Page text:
Reporter Ellahe Habib Elahi: “we are responsible, and we will be held accountable in front of Justice.”

More videos from Gheyzaniyeh area

The following video shows that after nearly two decades of Gheizaniyeh residents’ attempts to get various Iranian departments to solve their problems including the water scarcity, all attempts were unsuccessful. Finally, without other options, residents closed entry to the Ahwaz capital by obstructing the major Omidiyeh highway with stones. It was a move intended to get their voices heard and grievances acknowledged by administrative leaders. But instead, Iranian regime forces fired live bullets into the demonstrators, injuring some of them and arresting others.

The second video depicts the miserable circumstances that Gheizaniyeh residents are suffering from. The residents are saying that every two weeks a single water tanker comes to the village. The area has no infrastructure, no schools, unpaved non-asphalt roads, no mosque and all the young are unemployed. One resident said we are deprived of all essential life necessities.

The third video shows one of the young men from the Gheyzaniyeh area speaking about their suffering in this area that has had no water for more than a month. He said that “we reached out to all Iranian departments, but they did not respond to us. The Iranian officials do not pay attention to us, and the only way that they look at us is when we close the main roads; then they will shoot us by live bullets and either kill or injure us.”

One young man, whose name is withheld for his safety, says, “I am broken. I married two years ago, and my wife was pregnant. In her last few days, she had sudden bleeding and her water broke. Because there is no basic health centre anywhere near us, I had to take her to Ahwaz city, 45 km away, but my baby died.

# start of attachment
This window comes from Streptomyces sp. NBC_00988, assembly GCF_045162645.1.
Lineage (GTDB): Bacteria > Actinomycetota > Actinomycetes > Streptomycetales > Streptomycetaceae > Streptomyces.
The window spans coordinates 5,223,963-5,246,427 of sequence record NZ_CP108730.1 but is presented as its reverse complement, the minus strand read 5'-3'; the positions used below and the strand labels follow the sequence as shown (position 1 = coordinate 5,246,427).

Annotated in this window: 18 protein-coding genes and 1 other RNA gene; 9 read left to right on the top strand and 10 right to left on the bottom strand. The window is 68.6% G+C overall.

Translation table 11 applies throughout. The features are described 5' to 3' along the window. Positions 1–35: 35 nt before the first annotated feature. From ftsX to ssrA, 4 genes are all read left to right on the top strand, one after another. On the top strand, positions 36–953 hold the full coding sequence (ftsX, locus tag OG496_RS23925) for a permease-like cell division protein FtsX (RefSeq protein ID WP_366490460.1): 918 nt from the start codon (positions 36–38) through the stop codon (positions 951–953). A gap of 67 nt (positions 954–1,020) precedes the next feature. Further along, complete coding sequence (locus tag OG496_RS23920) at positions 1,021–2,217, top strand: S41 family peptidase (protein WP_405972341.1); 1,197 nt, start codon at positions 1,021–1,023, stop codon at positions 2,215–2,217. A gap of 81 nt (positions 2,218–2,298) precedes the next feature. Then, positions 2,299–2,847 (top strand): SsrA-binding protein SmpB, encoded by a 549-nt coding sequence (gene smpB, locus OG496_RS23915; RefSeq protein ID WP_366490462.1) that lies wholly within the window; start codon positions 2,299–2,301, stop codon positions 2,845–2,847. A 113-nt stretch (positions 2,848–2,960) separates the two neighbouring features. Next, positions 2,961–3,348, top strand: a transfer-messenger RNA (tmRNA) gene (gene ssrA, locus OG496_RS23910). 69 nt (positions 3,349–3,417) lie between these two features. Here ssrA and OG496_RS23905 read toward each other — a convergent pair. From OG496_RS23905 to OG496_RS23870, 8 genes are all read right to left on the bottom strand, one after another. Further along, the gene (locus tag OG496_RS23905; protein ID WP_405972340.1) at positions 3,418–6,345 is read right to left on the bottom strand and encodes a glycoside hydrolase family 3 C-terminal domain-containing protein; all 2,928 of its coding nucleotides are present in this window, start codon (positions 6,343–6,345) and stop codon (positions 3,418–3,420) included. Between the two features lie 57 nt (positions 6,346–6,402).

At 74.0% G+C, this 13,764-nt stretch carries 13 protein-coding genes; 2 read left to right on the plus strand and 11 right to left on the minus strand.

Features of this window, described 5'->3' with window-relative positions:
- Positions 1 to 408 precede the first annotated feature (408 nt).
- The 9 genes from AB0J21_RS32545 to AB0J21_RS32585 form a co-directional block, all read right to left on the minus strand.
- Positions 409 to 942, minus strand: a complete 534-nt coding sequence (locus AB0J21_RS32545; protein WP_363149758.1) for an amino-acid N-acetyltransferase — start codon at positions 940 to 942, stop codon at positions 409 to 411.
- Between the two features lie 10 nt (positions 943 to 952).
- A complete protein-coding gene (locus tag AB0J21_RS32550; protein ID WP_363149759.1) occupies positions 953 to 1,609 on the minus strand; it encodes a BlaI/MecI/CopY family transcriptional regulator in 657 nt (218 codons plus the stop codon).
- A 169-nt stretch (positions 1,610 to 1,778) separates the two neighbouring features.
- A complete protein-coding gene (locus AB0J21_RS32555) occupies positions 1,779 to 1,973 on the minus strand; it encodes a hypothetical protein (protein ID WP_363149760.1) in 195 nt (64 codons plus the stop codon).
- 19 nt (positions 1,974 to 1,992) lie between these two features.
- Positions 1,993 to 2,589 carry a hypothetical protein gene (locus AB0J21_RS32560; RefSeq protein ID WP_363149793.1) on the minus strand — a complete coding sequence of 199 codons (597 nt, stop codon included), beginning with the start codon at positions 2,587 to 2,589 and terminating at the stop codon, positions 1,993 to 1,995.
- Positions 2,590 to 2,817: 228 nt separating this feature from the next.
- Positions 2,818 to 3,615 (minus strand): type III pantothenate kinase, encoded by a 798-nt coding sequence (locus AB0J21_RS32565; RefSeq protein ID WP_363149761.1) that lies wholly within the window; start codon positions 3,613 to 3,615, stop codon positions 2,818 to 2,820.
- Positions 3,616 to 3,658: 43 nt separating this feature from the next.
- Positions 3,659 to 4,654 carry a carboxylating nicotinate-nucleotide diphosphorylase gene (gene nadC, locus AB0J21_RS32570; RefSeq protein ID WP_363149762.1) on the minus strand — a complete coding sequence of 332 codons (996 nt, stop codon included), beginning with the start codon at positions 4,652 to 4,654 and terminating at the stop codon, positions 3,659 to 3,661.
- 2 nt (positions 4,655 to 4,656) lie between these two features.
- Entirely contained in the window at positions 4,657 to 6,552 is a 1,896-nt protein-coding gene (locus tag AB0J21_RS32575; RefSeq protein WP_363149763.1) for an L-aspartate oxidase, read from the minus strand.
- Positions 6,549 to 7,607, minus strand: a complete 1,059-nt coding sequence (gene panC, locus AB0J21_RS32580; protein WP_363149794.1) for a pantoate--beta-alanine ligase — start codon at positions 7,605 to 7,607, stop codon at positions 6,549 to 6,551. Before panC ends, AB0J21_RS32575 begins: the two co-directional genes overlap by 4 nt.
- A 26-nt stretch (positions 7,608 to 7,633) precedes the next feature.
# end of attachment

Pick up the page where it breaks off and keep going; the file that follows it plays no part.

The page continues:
“Iran can send our oil everywhere, and it can easily send our water to Iranian areas, but why do they not want to give us basic services? We are not wondering; we know the answer, because we are Ahwazis. Ali Khamenei is trading with Palestinians, and says Muhammarah is a second Quds. It is not fair; Muhammarah is occupied, like all Ahwaz areas. Iranian brutality can be seen when you visit any Ahwazi area. The war ended three decades ago, but Muhammarah still carries its ravaged destruction on its sleeve like all Ahwazi areas. Our suffering is beyond the concept of colonization and occupation. While Israel is helping Palestinians amid COVID-19, Iran deprives Ahwazis of water access and medical care.”

The fourth video shows an old man, saying that “whenever we talked about our need for drinking water, the official in Gheyzaniyeh quickly labelled us Wahhabis. We are not Wahhabis, we are only demanding drinking water, nothing else. Anyone saying otherwise is not telling the truth; we just want water.

The last video shows the visit by the representative of the Iranian supreme leader to a child who had been shot by Iranian occupation police forces during protests. Looking at the child’s face, it is clear that the visit was simply to suppress Ahwazi rage, and likely to threaten the people as the regime did following the  Ma`shour massacre. Tellingly, there was no follow-up meeting to address the people’s demands.

Ruled by an uncaring and hostile regime, Ahwaz has seen its farmland turned to desert, its waters pumped out and diverted, and its oil resources ripped from the ground. In the throes of drought, the people’s protests have been met with live fire and crocodile tears, even as their pleas go unheard. It is clear that the ruling regime has no problem seeing them die, but will the world finally take notice and demand that they be given basic necessities to survive?

Article first appeared on Duruntash Studies Center.

Rahim Hamid is an Ahwazi author, freelance journalist and human rights advocate. He tweets under @Samireza42.

Aaron Eitan Meyer is an attorney admitted to practice in New York State and before the United State Supreme Court, and a researcher and analyst. He has written extensively on lawfare, international humanitarian, and human rights law. He tweets under @aaronemeyer.